Sunday, April 20, 2014

Watching the morning? Count me in

David Horst  snadhill7@gmail.com

TOWN OF HORTONIA — The annual International Crane Foundation Midwest Crane Count is a special morning for me, one I’ve shared with others only a couple of times.
This year’s count was April 12. With me — next to the abandoned house and weather-worn barn barn where I’ve done my counts for more than a dozen years — were Dr. Kevin and Candice Mortara and Kim Krzycki of Appleton and Jim O’Rourke of Green Bay. They are all people I’ve met through the Fox-Wisconsin Heritage Paddles.
I have to say that standing outside for two hours early on a spring morning is not everybody’s cup of cold tea. To participate in the crane count, you must be at your assigned site by 5:30 a.m. and stay until 7:30 a.m. More than 2,000 volunteer counters at sites across six states are sharing your discomfort.
I like it because it is the one day of the year that I force myself to sit quietly and watch the morning come.
To be accurate, we started by listening to the morning come. At 5:30 a.m. in mid-April, it’s still dark out.
A robin’s melody, a mourning dove’s coo, a turkey’s gobble, a mallard’s cackle, a great horned owl’s who-who-whooo, were all hanging in the morning darkness — as they do every spring morning — waiting for ears to hear them. This morning, ours did.
Kevin Mortara, used to an oncologist’s demanding schedule, was particularly taken with watching the morning’s ambient light come up. It happens quite quickly. We went from finding our way with flashlights to dim shadows on the horizon to usable light in minutes — too subtle a change for a man wearing a stethoscope to take note of most mornings.
It wasn’t until 5:51 a.m. that we heard the first sandhill cranes trumpeting. The calls came from two directions so we tallied two on our ICF list, though their certainly were more to be verified if we could find them in the swampy woods.
It would take until 6:38 a.m. for us to see our first cranes, but it was quite a sighting. A pair flew in from the woods and landed in the hay field we were observing. At four feet tall with a bright red cap, they make a striking image.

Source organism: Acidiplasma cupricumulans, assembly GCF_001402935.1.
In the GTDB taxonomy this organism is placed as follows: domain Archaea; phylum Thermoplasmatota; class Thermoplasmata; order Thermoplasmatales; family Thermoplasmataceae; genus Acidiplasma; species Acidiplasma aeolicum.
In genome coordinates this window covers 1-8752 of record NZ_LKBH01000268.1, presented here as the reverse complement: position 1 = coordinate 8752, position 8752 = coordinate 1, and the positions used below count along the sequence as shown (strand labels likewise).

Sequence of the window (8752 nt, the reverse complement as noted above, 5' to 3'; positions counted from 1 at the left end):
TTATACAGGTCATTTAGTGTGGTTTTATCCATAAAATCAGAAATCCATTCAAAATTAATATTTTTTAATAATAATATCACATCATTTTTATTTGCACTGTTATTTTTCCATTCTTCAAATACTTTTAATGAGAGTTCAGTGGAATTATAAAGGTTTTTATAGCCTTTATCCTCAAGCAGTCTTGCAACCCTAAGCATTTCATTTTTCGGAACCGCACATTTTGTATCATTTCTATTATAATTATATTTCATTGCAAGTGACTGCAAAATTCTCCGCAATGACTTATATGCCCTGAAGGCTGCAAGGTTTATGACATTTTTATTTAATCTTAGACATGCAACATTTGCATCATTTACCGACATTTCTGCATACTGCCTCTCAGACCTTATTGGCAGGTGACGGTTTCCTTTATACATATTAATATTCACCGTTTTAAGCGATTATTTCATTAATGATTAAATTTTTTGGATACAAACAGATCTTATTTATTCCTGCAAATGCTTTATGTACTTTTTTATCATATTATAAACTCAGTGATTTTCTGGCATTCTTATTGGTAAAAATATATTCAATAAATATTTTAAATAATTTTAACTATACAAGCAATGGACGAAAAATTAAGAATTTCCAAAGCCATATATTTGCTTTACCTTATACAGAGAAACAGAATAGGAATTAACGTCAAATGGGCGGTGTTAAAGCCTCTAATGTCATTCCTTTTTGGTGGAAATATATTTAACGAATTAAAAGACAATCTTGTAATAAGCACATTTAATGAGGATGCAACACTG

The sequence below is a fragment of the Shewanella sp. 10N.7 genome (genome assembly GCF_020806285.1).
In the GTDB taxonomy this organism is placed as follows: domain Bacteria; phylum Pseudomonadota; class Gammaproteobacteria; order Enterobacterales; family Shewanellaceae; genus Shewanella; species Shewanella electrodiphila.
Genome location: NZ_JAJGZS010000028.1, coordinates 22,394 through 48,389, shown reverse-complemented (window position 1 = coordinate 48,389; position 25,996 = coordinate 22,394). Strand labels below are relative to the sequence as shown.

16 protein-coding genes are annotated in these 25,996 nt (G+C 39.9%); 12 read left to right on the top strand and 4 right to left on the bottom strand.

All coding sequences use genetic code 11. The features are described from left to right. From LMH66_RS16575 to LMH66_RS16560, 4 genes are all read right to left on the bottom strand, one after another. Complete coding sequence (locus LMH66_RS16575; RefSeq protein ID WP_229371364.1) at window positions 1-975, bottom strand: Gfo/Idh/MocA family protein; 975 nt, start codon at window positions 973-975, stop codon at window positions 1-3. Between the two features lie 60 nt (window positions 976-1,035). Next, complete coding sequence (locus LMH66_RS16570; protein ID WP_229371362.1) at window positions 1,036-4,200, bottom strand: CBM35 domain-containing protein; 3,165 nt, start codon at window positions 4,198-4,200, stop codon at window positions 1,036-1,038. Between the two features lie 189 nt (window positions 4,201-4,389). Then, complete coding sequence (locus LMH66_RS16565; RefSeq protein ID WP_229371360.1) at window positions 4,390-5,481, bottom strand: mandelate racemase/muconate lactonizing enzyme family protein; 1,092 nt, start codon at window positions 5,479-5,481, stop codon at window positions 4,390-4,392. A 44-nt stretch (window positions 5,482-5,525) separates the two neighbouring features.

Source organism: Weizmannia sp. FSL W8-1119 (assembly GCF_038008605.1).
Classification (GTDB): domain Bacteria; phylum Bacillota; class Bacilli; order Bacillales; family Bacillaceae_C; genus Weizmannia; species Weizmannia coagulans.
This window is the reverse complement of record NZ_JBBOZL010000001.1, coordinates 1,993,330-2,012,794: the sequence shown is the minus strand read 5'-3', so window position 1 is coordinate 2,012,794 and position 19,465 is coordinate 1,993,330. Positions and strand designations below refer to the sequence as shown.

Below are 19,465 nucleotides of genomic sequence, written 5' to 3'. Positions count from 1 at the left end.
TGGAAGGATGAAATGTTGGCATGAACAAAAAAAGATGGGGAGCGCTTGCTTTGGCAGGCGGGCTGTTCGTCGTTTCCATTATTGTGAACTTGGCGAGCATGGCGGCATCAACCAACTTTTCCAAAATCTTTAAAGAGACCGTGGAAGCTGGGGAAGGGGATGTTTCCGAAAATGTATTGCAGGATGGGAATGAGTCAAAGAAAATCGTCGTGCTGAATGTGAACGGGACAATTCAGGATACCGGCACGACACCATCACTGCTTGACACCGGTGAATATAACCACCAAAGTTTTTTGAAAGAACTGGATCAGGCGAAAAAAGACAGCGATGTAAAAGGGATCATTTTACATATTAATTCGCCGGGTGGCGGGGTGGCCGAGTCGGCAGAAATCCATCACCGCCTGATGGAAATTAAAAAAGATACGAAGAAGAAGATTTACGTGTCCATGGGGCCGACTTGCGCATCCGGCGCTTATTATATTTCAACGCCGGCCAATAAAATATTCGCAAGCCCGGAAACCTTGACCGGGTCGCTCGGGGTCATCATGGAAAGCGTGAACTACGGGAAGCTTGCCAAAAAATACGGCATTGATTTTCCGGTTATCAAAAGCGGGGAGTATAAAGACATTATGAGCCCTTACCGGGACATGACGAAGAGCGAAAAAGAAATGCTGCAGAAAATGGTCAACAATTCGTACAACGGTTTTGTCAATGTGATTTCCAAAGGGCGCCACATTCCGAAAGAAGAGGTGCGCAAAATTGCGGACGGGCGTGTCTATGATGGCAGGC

ICF wants to know if this is just two cranes or a mating pair. You might confirm that by hearing them join in a unison call or seeing them doing a mating dance. Kevin was at the spotting scope when one mounted the other. Check — mating pair.
In between crane sightings, we were entertained by three tom turkeys displaying for about 20 hens. Spring is in the air.
Six minutes after the first, a second pair of sandhills flew in. Over the next 10 minutes, the first pair left, and five more cranes appeared.
About 7:03 a.m. I was at the scope when I saw something trotting along the edge of the woods. Focus adjusted, I could clearly see a coyote on the move toward two of our cranes. So did they, and they flew off.
I had heard coyotes here before, but never spotted one. I was pretty charged up by that. Most of my companions were starting to get restless with the slow pace and chilling wind of my special morning.
By 7:09 a.m., we have nine cranes on the ground and our count is up to 16, seen or heard. Our people count still engaged in observation is down to two.
We would end the day having seen 15 cranes (and heard, officially, three more), 23 turkeys, eight or so deer, one osprey carrying a fish and one quick onset of morning light.
That adds up to a good morning in my ledger.
—David Horst’s nature column appears here regularly. Email him or read past columns at uponthesandhill.blogspot.com.
TOWN OF HORTONIA — The annual International Crane Foundation Midwest Crane Count is a special morning for me, one I’ve shared with others only a couple of times.